The best coatings for Zinc Oxide are Silica and Triethoxycaprylylsilane and for Titanium Dioxide Silica, Alumina, with or without Dimethicone. However, there are numerous marketed Zinc Oxide formulations that use uncoated Zinc Oxide.
SPF boosters can be useful to significantly increase the SPF efficiency of metal oxides and primarily work by increasing UV absorption or increasing UV light scattering. All the top-performing marketed metal oxide-based sunscreens use SPF boosting technology (based on SPF efficiency). SPF boosters include:
- SunSpheres™ (Styrene/Acrylates copolymer-Dow Chemical, 90% active powder) are hollow 350 nm particles that can scatter UV. Can increase SPF by up to 68%.
- Hallbrite® BHB (Butyloctyl Salicylate-Hallstar) can increase UVB absorption
- SolaStay® S1 (Ethylhexyl Methoxycrylene-Hallstar) can boost the UVA protection factor by up to 96%
- Synoxyl® HSS (Triethoxybenzylidene Pentanedione-Sytheon) has been shown to boost Zinc Oxide SPF by up to 57 percent
- SunBoost ATB™ (Argania Spinosa Kernel Oil (And) Tocopheryl Acetate (And) Bisabolol-Kobo Products) may also work as a cosmetic soothing agent
- Caprylyl Glycol as a preservative
Recommended metal oxides
Supplier-made dispersions are preferred. If you make your own dispersions, they should be made as a separate premix that is added to the finished formulation using powdered metal oxides, dispersing agents, and high shear processing.
- TX-85AQ (TiO2, Silica-Sunjin, 30nm primary particle)
- MT-100SA (Titanium Dioxide, Silica, Alumina-Tayca, 15 nm primary particle)
- HBP45TEL (Butyloctyl Salicylate, Titanium Dioxide, Alumina, Silica, Stearic Acid, Polyhydroxystearic Acid-Kobo Products,39-43% active, non nano)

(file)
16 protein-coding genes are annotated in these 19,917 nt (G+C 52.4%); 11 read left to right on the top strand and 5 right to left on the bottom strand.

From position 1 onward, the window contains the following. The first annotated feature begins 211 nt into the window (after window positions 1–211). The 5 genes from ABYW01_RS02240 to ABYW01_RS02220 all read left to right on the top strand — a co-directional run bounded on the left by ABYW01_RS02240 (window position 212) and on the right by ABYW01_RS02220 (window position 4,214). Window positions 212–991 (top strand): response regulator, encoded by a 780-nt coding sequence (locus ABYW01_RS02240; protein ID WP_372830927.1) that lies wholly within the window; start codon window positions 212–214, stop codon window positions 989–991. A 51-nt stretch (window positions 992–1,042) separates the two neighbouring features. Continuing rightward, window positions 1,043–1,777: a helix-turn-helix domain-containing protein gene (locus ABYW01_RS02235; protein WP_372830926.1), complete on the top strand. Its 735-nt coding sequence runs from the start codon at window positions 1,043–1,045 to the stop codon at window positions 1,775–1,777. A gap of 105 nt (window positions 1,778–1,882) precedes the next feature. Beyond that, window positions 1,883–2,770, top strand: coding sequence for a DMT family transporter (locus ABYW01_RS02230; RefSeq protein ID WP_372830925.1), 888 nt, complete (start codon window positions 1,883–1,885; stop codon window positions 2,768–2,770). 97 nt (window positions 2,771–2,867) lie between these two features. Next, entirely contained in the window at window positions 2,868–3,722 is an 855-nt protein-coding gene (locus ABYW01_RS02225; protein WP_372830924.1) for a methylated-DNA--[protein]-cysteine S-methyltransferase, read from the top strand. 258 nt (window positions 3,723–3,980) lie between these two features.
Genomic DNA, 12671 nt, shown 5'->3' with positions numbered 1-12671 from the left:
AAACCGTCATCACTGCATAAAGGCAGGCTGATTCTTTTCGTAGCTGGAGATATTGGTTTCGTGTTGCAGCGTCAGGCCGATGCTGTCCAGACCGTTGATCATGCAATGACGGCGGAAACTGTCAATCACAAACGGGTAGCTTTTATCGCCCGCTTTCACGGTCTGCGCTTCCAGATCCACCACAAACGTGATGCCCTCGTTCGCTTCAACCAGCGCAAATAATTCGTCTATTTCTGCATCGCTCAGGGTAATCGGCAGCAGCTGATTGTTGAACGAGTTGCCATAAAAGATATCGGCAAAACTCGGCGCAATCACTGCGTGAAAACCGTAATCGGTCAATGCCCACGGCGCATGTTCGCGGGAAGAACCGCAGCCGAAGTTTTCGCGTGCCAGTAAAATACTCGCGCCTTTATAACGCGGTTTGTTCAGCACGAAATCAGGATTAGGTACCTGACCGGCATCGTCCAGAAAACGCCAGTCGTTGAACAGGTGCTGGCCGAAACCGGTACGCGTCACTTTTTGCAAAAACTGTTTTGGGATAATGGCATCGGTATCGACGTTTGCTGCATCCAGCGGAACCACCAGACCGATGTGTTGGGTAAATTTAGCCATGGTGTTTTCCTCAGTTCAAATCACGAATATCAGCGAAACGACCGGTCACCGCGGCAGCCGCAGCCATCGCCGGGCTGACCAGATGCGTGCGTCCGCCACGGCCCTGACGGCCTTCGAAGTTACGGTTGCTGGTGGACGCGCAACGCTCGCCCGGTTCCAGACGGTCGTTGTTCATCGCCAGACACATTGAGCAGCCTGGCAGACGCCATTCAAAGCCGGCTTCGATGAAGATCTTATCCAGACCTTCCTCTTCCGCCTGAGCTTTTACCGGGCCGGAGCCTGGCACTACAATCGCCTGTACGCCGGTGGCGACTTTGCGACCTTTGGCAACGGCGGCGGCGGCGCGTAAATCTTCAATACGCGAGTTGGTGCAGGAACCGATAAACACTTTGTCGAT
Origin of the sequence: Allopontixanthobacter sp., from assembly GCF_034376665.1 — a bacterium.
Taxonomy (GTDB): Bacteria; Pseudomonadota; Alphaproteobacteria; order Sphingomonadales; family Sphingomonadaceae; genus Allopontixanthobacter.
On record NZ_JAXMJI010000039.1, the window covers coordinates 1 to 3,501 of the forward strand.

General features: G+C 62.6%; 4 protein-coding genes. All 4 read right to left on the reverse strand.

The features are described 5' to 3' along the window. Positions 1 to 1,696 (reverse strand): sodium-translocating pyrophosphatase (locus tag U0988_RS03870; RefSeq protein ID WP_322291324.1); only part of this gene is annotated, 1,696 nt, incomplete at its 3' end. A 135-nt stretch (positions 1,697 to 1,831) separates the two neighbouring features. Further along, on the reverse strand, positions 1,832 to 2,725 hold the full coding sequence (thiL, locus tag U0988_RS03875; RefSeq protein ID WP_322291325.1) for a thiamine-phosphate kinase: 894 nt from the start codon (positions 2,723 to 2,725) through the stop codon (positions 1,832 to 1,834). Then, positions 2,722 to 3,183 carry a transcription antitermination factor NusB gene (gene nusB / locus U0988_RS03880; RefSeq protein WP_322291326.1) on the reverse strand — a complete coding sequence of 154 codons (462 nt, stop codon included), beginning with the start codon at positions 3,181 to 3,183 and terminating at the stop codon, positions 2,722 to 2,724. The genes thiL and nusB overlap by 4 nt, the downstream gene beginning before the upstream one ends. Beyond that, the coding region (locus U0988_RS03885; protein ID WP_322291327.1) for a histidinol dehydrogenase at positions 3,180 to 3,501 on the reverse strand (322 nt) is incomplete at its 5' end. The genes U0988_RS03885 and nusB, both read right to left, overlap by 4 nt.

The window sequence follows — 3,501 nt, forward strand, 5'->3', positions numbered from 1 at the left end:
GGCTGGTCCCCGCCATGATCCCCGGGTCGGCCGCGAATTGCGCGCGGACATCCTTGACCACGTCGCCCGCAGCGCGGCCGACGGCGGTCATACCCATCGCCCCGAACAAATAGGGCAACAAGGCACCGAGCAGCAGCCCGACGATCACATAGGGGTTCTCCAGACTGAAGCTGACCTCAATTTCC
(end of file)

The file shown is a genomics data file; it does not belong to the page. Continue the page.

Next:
- Solaveil™ CT-100 (Titanium Dioxide, C12-15 Alkyl Benzoate, Polyhydroxystearic Acid, Stearic Acid, Alumina-Croda 47% active)
- Zano® M Plus (Zinc Oxide, Triethoxycaprylylsilane-EverZinc/Ultra Chemical, optimized for UVA)
- ZinClear® XP (Zinc Oxide–Antaria)
- ZinClear® XP65COCO (Zinc Oxide (and) Coco-Caprylate/Caprate (and) Polyglyceryl-3 Polyricinoleate (and) Isostearic Acid, 65% active, non nano-Antaria)
- HBTN65HP1 (Zinc Oxide, Butyloctyl Salicylate, C12-15 Alkyl Benzoate, Triethoxycaprylylsilane-60.5-63.5% active-Kobo products)
Click to view all metal oxide products in Prospector.
Suggested oil-soluble dispersing agents include:
- Polyhydroxystearic acid
- Polyricinoleic acid
- Polyglyceryl-3 Polyricinoleate
- Polyglyceryl-6 Polyricinoleate
- SPF Boosting Technologies
- Developing Superior Sun Care Formulations
- EU SPF Regulations: A Historical Review of Sunscreen Product Testing
- Formulating an Emulsifier-Free Sunscreen
- Borges I., Formulating High SPF Products with Inorganic UV Filters. In-Cosmetics Brazil September, 2014.
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6 Responses to “Formulating Superior Metal-Oxide-Based Sunscreens”
We agree! 🙂
This was a great article, thanks for posting it.
Do you have any references/suggestions for cleaning equipment where zinc oxide/titanium dioxide formulas are produced?
It depends whether the formulation is an oil in water or water in oil formulation. Oil in water metal oxide formulations clean easily with detergent and water. You may need to add some isoparaffin solvent to the water in oil may residue in the kettle before add water and detergent. You also could use steam and a detergent solution..
Thank you for another very informative article! If people are using TiO2 and ZnO to position “Natural” products wouldn’t an SPF booster based on natural Bentonite and Wood Extract (Polargel UV) be a good option? These can boost SPF of any active from 50-100% while providing antioxidant benefits.
Thank you for sharing a wonderful Article